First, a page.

When the nation's top ranked law school reports a double-digit drop in law school applications, some view it as a positive sign for the economy. The Yale Daily News reports that applications were down 16.5% over last year (from 3,797 in 2010 to 3,172 this year.) The decline in applications is part of a nationwide trend. According to the News, the Law School Admission Council reports the average application reduction across all law schools this year at 11%. The drop appears even more dramatic because of the spike in applications last year. The article goes on to note application declines at other prestigious law schools including Duke and the University of Chicago.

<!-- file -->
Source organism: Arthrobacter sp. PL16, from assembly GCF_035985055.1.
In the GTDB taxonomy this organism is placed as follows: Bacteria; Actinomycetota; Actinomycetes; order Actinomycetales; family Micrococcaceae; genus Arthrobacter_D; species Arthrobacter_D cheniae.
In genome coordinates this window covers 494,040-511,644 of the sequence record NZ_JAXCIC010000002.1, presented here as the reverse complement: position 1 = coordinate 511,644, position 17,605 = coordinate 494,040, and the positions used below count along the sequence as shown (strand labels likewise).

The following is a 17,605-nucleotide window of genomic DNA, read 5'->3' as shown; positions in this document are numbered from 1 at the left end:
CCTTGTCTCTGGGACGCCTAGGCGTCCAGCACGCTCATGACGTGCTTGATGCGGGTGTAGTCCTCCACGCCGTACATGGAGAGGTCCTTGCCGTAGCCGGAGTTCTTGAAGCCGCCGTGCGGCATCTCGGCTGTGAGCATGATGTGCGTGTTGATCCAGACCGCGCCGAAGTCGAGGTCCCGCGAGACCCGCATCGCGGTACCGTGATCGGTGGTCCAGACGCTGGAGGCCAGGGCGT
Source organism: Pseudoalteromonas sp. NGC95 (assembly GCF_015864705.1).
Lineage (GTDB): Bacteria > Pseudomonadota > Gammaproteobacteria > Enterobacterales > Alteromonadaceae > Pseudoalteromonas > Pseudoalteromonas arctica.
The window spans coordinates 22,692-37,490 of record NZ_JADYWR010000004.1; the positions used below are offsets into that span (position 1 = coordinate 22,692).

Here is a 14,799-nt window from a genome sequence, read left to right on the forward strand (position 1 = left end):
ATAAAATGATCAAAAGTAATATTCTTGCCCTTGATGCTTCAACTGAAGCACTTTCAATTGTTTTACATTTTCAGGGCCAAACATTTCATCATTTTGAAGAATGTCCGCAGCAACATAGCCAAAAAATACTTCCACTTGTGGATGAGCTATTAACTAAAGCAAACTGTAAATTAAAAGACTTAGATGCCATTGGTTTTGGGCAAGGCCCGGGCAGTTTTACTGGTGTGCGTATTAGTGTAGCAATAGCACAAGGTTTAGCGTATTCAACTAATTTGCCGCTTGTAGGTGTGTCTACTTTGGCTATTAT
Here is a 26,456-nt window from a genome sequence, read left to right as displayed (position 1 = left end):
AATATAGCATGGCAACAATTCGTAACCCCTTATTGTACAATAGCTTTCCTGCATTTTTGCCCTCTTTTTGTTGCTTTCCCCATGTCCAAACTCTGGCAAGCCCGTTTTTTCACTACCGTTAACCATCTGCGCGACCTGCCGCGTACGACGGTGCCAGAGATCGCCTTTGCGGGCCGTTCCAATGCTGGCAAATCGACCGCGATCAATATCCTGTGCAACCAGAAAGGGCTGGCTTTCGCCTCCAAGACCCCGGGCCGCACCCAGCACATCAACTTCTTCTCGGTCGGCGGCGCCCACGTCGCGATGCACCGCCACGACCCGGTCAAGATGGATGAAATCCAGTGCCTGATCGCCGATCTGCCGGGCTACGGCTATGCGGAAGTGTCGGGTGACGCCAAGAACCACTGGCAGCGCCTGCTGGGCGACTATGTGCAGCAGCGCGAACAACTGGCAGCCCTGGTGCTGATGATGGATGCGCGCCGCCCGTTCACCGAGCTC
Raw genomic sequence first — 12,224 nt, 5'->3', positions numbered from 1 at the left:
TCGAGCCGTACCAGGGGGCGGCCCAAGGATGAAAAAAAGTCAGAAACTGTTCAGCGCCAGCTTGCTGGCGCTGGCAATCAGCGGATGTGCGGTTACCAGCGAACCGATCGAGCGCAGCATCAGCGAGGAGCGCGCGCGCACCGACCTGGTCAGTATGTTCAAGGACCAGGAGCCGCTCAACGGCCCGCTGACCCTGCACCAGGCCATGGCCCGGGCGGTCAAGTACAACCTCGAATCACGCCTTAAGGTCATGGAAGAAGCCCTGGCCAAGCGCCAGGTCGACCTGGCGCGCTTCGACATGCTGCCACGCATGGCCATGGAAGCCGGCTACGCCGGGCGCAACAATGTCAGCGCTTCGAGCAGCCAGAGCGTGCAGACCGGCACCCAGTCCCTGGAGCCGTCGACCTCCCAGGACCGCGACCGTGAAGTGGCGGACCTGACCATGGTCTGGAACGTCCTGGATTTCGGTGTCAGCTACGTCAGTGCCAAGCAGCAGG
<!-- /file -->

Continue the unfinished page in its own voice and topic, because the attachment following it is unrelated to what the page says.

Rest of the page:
Growing attention to unemployment among law school graduates and the tight legal job market could be making prospective law students think twice. The Yale Daily News report quotes Wendy Margolis, Director of Communications for the Law School Admission Council, who explained that, "the drop in law school applications may be a result of recent media coverage of the bleak job market and crippling debt that await law school graduates today." The Lexis Hub noted this trend in January when law schools first noticed the drop in applications part way through the application process. (Fewer People Applying to, Riding out the Recession in Law School.)
A corresponding decline in the number of people taking the Law School Admission Test (LSAT) was noted recently in the New York Times. The December 2010 test saw 16.5% fewer test-takers than the year before.
Yale Daily News
New York Times